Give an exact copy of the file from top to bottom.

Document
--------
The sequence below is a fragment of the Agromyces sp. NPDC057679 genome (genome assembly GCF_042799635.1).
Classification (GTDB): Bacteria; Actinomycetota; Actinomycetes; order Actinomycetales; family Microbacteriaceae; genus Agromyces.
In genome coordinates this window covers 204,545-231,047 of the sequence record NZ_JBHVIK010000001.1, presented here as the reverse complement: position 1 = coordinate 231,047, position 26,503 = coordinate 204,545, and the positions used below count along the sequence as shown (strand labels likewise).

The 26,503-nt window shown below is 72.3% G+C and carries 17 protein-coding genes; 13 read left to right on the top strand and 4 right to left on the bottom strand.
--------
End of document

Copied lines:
The sequence below is a fragment of the Agromyces sp. NPDC057679 genome (genome assembly GCF_042799635.1).
Classification (GTDB): Bacteria; Actinomycetota; Actinomycetes; order Actinomycetales; family Microbacteriaceae; genus Agromyces.
In genome coordinates this window covers 204,545-231,047 of the sequence record NZ_JBHVIK010000001.1, presented here as the reverse complement: position 1 = coordinate 231,047, position 26,503 = coordinate 204,545, and the positions used below count along the sequence as shown (strand labels likewise).

The 26,503-nt window shown below is 72.3% G+C and carries 17 protein-coding genes; 13 read left to right on the top strand and 4 right to left on the bottom strand.